6.836. Or smites with ivory point his golden lyre. 6.837. Here Trojans be of eldest, noblest race
21. Vitruvius Pollio, On Architecture, 8.2.6 (1st cent. BCE - 1st cent. BCE)

22. Juvenal, Satires, 5, 11 (1st cent. CE - 2nd cent. CE)

23. New Testament, Acts, 9.1-9.9, 27.18-27.19 (1st cent. CE - 2nd cent. CE)

9.1. But Saul, still breathing threats and slaughter against the disciples of the Lord, went to the high priest 9.2. and asked for letters from him to the synagogues of Damascus, that if he found any who were of the Way, whether men or women, he might bring them bound to Jerusalem. 9.3. As he traveled, it happened that he got close to Damascus, and suddenly a light from the sky shone around him. 9.4. He fell on the earth, and heard a voice saying to him, "Saul, Saul, why do you persecute me? 9.5. He said, "Who are you, Lord?"The Lord said, "I am Jesus, whom you are persecuting. 9.6. But rise up, and enter into the city, and you will be told what you must do. 9.7. The men who traveled with him stood speechless, hearing the voice, but seeing no one. 9.8. Saul arose from the ground, and when his eyes were opened, he saw no one. They led him by the hand, and brought him into Damascus. 9.9. He was without sight for three days, and neither ate nor drank.
24. Petronius Arbiter, Satyricon, 27-49, 51-78, 26 (1st cent. CE - 1st cent. CE)

25. Petronius Arbiter, Satyricon, 27-78, 26 (1st cent. CE - 1st cent. CE)

26. Pliny The Elder, Natural History, 34.6, 34.36, 34.69, 35.6, 35.24 (1st cent. CE - 1st cent. CE)

27. Plutarch, Julius Caesar, 61.7 (1st cent. CE - 2nd cent. CE)

28. Plutarch, Fabius, 22.6 (1st cent. CE - 2nd cent. CE)

22.6. However, he removed the colossal statue of Heracles from Tarentum, and set it up on the Capitol, and near it an equestrian statue of himself, in bronze. He thus appeared far more eccentric in these matters than Marcellus, nay rather, the mild and humane conduct of Marcellus was thus made to seem altogether admirable by contrast, as has been written in his Life. Chapter xxi. Marcellus had enriched Rome with works of Greek art taken from Syracuse in 212 B.C. Livy’s opinion is rather different from Plutarch’s: sed maiore animo generis eius praeda abstinuit Fabius quam Marcellus, xxvii. 16. Fabius killed the people but spared their gods; Marcellus spared the people but took their gods.
29. Plutarch, Marcellus, 21.2-21.3, 21.5, 28.1 (1st cent. CE - 2nd cent. CE)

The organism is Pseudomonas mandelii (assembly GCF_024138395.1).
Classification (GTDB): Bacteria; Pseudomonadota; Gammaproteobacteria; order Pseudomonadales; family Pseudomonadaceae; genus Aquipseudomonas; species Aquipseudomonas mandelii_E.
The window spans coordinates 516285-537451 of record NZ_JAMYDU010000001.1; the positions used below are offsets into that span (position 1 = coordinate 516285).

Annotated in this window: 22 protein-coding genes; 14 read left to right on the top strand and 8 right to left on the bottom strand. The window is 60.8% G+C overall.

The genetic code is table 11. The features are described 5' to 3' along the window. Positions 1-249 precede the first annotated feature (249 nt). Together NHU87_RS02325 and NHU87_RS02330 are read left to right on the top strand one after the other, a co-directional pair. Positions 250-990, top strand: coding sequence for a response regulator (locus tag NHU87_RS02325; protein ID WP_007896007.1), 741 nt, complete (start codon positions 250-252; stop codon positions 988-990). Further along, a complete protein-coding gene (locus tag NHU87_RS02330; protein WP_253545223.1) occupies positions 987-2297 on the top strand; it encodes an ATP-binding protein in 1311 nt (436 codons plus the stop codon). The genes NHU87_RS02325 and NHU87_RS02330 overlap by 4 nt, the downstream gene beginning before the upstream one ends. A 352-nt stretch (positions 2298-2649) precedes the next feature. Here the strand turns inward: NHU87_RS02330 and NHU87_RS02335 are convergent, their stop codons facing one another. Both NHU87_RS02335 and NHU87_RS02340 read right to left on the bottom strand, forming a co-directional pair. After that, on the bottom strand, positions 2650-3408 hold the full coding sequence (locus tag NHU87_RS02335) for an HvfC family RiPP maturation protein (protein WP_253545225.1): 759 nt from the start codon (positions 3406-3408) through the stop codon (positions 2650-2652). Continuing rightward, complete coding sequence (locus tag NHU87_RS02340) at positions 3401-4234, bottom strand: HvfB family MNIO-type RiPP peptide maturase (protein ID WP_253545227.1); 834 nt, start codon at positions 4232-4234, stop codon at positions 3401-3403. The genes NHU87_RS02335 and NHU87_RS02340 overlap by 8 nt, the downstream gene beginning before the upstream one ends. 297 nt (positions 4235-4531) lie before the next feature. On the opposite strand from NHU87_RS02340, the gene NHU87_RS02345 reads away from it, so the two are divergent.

21.2. but filled full of barbaric arms and bloody spoils, and crowned round about with memorials and trophies of triumphs, she was not a gladdening or a reassuring sight, nor one for unwarlike and luxurious spectators. Indeed, as Epaminondas called the Boeotian plain a dancing floor of Ares, and as Xenophon Hell. iii. 4,17. speaks of Ephesus as a work-shop of war, so, it seems to me, one might at that time have called Rome, in the language of Pindar, a precinct of much-warring Ares. Pyth. ii. 1 f. 21.3. Therefore with the common people Marcellus won more favour because he adorned the city with objects that had Hellenic grace and charm and fidelity; but with the elder citizens Fabius Maximus was more popular. For he neither disturbed nor brought away anything of this sort from Tarentum, when that city was taken, but while he carried off the money and the other valuables, he suffered the statues to remain in their places, adding the well-known saying: 21.5. and was inexperienced in luxury and ease, but, like the Heracles of Euripides, was Plain, unadorned, in a great crisis brave and true, A fragment of the lost Licymnius of Euripides (Nauck, Trag. Graec. Frag. 2 p. 507). he made them idle and full of glib talk about arts and artists, so that they spent a great part of the day in such clever disputation. Notwithstanding such censure, Marcellus spoke of this with pride even to the Greeks, declaring that he had taught the ignorant Romans to admire and honour the wonderful and beautiful productions of Greece. 28.1. After assuming his office, he first quelled a great agitation for revolt in Etruria, and visited and pacified the cities there; next, he desired to dedicate to Honour and Virtue a temple that he had built out of his Sicilian spoils, hut was prevented by the priests, who would not consent that two deities should occupy one temple; he therefore began to build another temple adjoining the first, although he resented the priests’ opposition and regarded it as ominous.
30. Plutarch, Moralia, None (1st cent. CE - 2nd cent. CE)

31. Plutarch, Numa Pompilius, 22.2 (1st cent. CE - 2nd cent. CE)

22.2. They did not burn his body, because, as it is said, he forbade it; but they made two stone coffins and buried them under the Janiculum. One of these held his body, and the other the sacred books which he had written out with his own hand, as the Greek lawgivers their tablets. But since, while he was still living, he had taught the priests the written contents of the books, and had inculcated in their hearts the scope and meaning of them all, he commanded that they should be buried with his body, convinced that such mysteries ought not to be entrusted to the care of lifeless documents.
32. Suetonius, Iulius, 79 (1st cent. CE - 2nd cent. CE)

33. Suetonius, Tiberius, 34 (1st cent. CE - 2nd cent. CE)

34. Valerius Maximus, Memorable Deeds And Sayings, 1.1.8, 1.1.12 (1st cent. CE - 1st cent. CE)